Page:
MA: These unique results are achieved by what many would call a “right brain” approach. Yes, we are receiving a steady stream of success stories. We now have students of all ages, throughout the world, who are practicing voluntarily. Most are not only reading notes but also playing songs from chord sheets, improvising independent of music notation, and even composing. Another interesting measurement in the response is the high percentage of people who have upgraded their piano, or, in some cases, bought their very first piano as a direct result of this kind of instruction.

As for the instruction itself, we believe in explaining up-front, in the very beginning, all of the most important concepts without using technical language. To avoid creating another strange new method or system in conflict with traditional lessons,we concentrate on the most practical elements of what is traditionally called music theory. These elements, or “building blocks,” are isolated and explained in terms that even very young children can understand. Then, apart from “scales” and prior to learning the various scales, we use two standard concepts in music—two very important “intervals”—that enable every student to play advanced sounds that include lively rhythms.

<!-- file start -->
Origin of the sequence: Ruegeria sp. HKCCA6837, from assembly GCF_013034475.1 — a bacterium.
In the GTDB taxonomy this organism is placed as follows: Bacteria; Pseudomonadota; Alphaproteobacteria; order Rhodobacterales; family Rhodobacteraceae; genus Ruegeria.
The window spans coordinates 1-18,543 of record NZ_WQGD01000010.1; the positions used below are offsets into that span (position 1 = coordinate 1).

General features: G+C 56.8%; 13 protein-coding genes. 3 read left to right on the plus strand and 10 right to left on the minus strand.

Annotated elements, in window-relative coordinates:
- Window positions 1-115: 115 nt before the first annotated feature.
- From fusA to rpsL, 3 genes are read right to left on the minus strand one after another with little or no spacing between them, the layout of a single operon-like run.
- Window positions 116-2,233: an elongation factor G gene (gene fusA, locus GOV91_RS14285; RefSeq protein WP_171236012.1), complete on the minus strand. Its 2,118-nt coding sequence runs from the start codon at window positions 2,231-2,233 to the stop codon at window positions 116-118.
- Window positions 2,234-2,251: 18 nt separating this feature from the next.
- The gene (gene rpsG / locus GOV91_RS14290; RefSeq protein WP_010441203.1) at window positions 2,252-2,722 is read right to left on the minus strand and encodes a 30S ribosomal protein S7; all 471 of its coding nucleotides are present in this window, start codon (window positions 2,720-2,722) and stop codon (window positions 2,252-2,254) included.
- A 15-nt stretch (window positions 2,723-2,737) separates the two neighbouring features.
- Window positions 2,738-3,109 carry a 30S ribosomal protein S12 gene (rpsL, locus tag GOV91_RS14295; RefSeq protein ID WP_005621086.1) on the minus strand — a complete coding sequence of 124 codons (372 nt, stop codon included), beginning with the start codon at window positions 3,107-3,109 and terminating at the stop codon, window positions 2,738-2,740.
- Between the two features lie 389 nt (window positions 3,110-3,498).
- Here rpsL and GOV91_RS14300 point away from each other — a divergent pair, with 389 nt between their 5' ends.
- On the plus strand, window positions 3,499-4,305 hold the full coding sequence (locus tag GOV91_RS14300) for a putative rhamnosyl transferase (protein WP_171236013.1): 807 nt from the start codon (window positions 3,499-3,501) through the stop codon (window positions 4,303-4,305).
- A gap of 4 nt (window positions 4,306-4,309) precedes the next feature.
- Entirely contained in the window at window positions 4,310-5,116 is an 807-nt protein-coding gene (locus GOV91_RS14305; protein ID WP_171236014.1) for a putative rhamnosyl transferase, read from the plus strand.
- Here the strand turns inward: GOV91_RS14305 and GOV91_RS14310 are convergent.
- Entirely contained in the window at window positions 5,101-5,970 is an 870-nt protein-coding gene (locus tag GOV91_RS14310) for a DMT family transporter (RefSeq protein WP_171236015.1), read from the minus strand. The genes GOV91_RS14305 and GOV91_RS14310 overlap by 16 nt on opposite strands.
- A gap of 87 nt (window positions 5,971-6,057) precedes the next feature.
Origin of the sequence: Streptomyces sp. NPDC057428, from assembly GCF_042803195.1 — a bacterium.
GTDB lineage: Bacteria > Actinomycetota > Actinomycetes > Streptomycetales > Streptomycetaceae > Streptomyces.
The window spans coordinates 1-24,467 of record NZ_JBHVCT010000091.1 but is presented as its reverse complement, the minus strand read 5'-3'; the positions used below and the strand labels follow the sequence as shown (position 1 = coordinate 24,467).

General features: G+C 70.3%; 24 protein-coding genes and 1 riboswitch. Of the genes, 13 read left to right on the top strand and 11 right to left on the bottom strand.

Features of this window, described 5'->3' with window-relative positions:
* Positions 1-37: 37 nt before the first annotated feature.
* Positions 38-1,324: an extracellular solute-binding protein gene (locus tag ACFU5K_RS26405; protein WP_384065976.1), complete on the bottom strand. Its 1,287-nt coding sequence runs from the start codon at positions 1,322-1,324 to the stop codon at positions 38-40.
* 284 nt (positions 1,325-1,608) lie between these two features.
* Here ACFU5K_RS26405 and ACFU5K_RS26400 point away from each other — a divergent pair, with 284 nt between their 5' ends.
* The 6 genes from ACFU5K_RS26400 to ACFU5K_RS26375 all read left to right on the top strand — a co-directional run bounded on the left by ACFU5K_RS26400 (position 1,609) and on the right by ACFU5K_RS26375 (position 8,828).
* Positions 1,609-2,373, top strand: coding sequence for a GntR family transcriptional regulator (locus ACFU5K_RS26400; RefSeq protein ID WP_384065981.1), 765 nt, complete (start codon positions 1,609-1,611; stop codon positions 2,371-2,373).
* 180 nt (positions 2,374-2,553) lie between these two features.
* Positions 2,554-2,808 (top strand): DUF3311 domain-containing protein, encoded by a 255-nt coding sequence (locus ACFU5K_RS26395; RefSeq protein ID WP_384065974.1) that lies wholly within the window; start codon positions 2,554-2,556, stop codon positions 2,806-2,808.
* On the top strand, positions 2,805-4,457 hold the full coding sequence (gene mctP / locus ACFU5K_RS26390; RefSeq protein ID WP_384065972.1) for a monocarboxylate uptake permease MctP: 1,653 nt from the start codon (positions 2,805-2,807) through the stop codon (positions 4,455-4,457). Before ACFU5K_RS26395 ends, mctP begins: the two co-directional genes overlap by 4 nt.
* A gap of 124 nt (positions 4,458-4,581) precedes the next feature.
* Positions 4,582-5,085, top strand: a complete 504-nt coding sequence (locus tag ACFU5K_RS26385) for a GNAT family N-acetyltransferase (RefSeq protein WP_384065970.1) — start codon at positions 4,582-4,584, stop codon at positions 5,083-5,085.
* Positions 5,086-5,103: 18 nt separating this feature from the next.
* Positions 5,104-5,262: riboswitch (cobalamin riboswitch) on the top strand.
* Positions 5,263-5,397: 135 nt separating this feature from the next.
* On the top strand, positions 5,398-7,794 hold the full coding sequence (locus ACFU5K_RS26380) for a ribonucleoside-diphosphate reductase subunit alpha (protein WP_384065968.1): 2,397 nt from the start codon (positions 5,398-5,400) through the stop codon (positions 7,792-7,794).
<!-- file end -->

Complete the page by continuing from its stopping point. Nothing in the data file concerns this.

It is critically important to first start with a practical understanding of harmony before anything else is attempted. This allows students to play impressive musical sounds right away, on a solid educational foundation, usually on the first day of practice. In music, there are certain tones that sound good together. All music flows from just a handful of patterns that can be explained in a matter of minutes. There are, for example, only four basic three-note chords (all built from two simple intervals) at the base of all the various harmonies we recognize as music. (This was, by the way, explained for the first time in the year 1490!) Using clear analysis, these structures can be taught even to 4- and 5-year-old students. With a building block approach, these various sounds can be built on any key, black or white. Next, we place these “chords,” or “triads,” in musical families. These natural sequences sound so good that students will practice enough to actually have a realistic opportunity to absorb these fundamental patterns and “progressions” that permeate all of the various kinds of music. These sequences using standard chord symbols are lifelong possessions. Also, options for both left-hand playing and right-hand playing can be developed in this context using a step-by-step process. The real hook, however, and this literally hooks people for life, is that this approach allows students to play with strong confident rhythms right from the very beginning.